The light is swinging footloose on its rope
Out of time. The shadows

Slip, shimmering black, and spin across the floor,
Then turn back and pick up again. Oh seedpod stuck for just
One moment on the cattail, out of time, out of shadows,
Downy cheek against a beard: oh scratches

On the record, oh baby, oh measure
Oh strange balance that grips us
On this side of the world.

Poetry month (day twenty-three)


Storm Ending
by Jean Toomer

Thunder blossoms gorgeously above our heads,
Great, hollow, bell-like flowers,
Rumbling in the wind,
Stretching clappers to strike our ears . . .
Full-lipped flowers
Bitten by the sun
Bleeding rain
Dripping rain like golden honey—
And the sweet earth flying from the thunder.

Poetry month (day twenty-two)

The Grauballe Man
by Seamus Heaney

As if he had been poured
in tar, he lies
on a pillow of turf
and seems to weep

the black river of himself.
The grain of his wrists
is like bog oak,
the ball of his heel

like a basalt egg.
His instep has shrunk
cold as a swan’s foot
or a wet swamp root.

His hips are the ridge
and purse of a mussel,
his spine an eel arrested
under a glisten of mud.

The head lifts,
the chin is a visor
raised above the vent
of his slashed throat

that has tanned and toughened.
The cured wound
opens inwards to a dark
elderberry place.

Who will say ‘corpse’
to his vivid cast?
Who will say ‘body’
to his opaque repose?

And his rusted hair,
a mat unlikely
as a foetus’s.
I first saw his twisted face

in a photograph,
a head and shoulder
out of the peat,
bruised like a forceps baby,

but now he lies
perfected in my memory,
down to the red horn
of his nails,

hung in the scales
with beauty and atrocity:
with the Dying Gaul
too strictly compassed

on his shield,
with the actual weight
of each hooded victim,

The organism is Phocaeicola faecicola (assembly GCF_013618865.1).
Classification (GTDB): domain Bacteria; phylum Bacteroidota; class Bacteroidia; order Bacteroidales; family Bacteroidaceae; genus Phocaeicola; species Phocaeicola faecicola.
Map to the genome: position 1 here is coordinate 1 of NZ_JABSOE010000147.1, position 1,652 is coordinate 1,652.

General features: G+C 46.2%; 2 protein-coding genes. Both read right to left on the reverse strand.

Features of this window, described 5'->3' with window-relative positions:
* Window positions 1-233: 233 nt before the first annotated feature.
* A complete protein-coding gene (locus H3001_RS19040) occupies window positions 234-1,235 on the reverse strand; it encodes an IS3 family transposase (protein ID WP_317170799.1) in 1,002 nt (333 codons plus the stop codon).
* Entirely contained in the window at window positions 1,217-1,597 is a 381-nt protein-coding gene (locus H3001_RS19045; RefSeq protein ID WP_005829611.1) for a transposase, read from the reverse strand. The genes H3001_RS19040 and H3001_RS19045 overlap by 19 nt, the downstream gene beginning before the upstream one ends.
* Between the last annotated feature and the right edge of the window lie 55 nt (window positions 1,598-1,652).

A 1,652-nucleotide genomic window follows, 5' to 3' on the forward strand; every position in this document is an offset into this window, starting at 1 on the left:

slashed and dumped.

poetry month (day twenty-one)

The Secret
by Denise Levertov

Two girls discover
the secret of life
in a sudden line of

I who don’t know the
secret wrote
the line. They
told me

(through a third person)
they had found it
but not what it was
not even

what line it was. No doubt
by now, more than a week
later, they have forgotten
the secret,

the line, the name of
the poem. I love them
for finding what
I can’t find,

and for loving me
for the line I wrote,
and for forgetting it
so that

a thousand times, till death
finds them, they may
discover it again, in other

in other
happenings. And for
wanting to know it,

assuming there is
such a secret, yes,
for that
most of all.

Poetry month (day twenty)

by Ravi Shankar

Particulate as ash, new year’s first snow falls
upon peaked roofs, car hoods, undulant hills,
in imitation of motion that moves the way

static cascades down screens when the cable
zaps out, persistent & granular with a flicker
of legibility that dissipates before it can be

interpolated into any succession of imagery.
One hour stretches sixty minutes into a field
of white flurry: hexagonal lattices of water

molecules that accumulate in drifts too soon
strewn with sand, hewn into browning
mounds by plow blade, left to turn to slush.

Poetry month (day nineteen)


This Is Just To Say
by William Carlos Williams

I have eaten
the plums
that were in
the icebox

and which
you were probably
for breakfast

Forgive me
they were delicious
so sweet
and so cold

« Older entries


Get every new post delivered to your Inbox.

Join 882 other followers